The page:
While a 9-9-3 record through the first quarter of the season is less than spectacular, Calgary’s so-so start isn’t completely void of positives. Led by the continued emergence of backup goaltender Dan Vladar, the Flames have a few encouraging trends to build on going into quarter number two.
And yes, we’ll look at a few concerning trends later this week, too.
Dan Vladar’s progression
Vladar’s 1-4-1 record so far really doesn’t tell the story. Always accountable, Vladar holds himself to a high standard and was quick to say his level of play hasn’t been good enough following Saturday’s 3-2 loss in Carolina. The reality is, though, Vladar’s level of play has consistently given Calgary a chance to win and has been higher than that of Jacob Markstrom, albeit with a smaller sample size.
Vladar’s 0.908 save percentage in six appearances, including five starts, isn’t fully representative either. His one poor outing vs. Seattle on November 1st brings that number down significantly; Vladar’s save percentage is 0.925 with that game omitted. In his last three starts vs. Boston, Pittsburgh, and Carolina, Vladar is sitting at 0.939 despite an 0-2-1 record.
Vladar is currently on pace to make 19 starts this season, which is too low based on how well he’s played. I’m not at the point some are in suggesting Vladar and Markstrom should swap roles, but I firmly believe the former deserves a larger starting workload. The Flames can do that while also letting Markstrom work through his first quarter struggles.
Nikita Zadorov’s arrival
What we’ve seen from Zadorov over the last 13 months or so is remarkable. He started his time with Calgary last season in wildly inconsistent fashion but slowly settled into a third pairing role alongside Erik Gudbranson. Come playoff time, Zadorov was one of the team’s top performers and has carried that momentum into this year.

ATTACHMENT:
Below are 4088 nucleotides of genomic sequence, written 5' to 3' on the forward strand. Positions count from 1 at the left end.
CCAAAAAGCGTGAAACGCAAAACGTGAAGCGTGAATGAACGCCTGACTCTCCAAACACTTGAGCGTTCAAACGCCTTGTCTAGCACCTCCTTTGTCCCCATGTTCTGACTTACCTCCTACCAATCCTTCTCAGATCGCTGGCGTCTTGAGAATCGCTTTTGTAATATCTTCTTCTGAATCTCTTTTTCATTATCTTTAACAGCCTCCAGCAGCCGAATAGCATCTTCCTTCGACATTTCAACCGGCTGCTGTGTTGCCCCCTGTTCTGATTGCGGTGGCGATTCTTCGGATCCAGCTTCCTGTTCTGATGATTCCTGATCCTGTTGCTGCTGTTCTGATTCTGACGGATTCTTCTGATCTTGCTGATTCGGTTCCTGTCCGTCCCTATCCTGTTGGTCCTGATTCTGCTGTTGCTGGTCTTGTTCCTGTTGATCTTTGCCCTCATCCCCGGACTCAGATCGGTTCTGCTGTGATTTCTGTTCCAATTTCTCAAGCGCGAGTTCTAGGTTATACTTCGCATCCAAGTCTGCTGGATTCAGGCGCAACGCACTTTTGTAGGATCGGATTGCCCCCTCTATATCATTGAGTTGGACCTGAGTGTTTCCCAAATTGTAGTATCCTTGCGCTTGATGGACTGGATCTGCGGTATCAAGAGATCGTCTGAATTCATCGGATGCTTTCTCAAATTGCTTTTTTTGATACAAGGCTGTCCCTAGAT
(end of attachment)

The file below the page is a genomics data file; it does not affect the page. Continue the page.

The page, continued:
Already referred to multiple times as the Flames’ best defenceman by head coach Darryl Sutter, Zadorov is playing the best hockey of his life. Averaging a career-high 20:31 of ice time, Zadorov’s five-on-five outputs are better than they’ve ever been at the NHL level almost across the board. All underlying stats courtesy Natural Stat Trick.
Knowing how things have gone on defence this season, can you imagine where Calgary would be had they not re-signed Zadorov this summer? Zadorov has stepped up in a big way with injuries to Chris Tanev and Michael Stone, both in ice time and performance. Back in a third pairing role for the time being, Zadorov’s arrival has been one of the pleasant surprises of the last year.
A power play quarterback
It’s been a long time since the Flames have had a bona fide power play quarterback. Mark Giordano and Dion Phaneuf have had decent stretches in that role in recent-ish years, but in all honesty, we’re probably looking back to names like Phil Housley and Al MacInnis. With what we’ve seen from Rasmus Andersson this season, however, it feels like that might be changing.
While Calgary’s number one power play has struggled of late, one area I’ve been consistently impressed with is Andersson’s work at the top. Andersson has improved significantly in his puck retrievals, ability to walk the line laterally, and distribution. It’s led to Andersson being one of the league’s most productive power play defencemen this season.
In fact, Andersson’s 5.66 assists-per-60 on the power play has him tied for sixth in the league and has him in the same conversation as names like Cale Makar and Morgan Rielly; he’s top 15 in the other categories. While his five-on-five play is capable of being better, Andersson’s work on the power play has been great. If/when the rest of PP1 figures it out, Andersson’s numbers are going to be even better.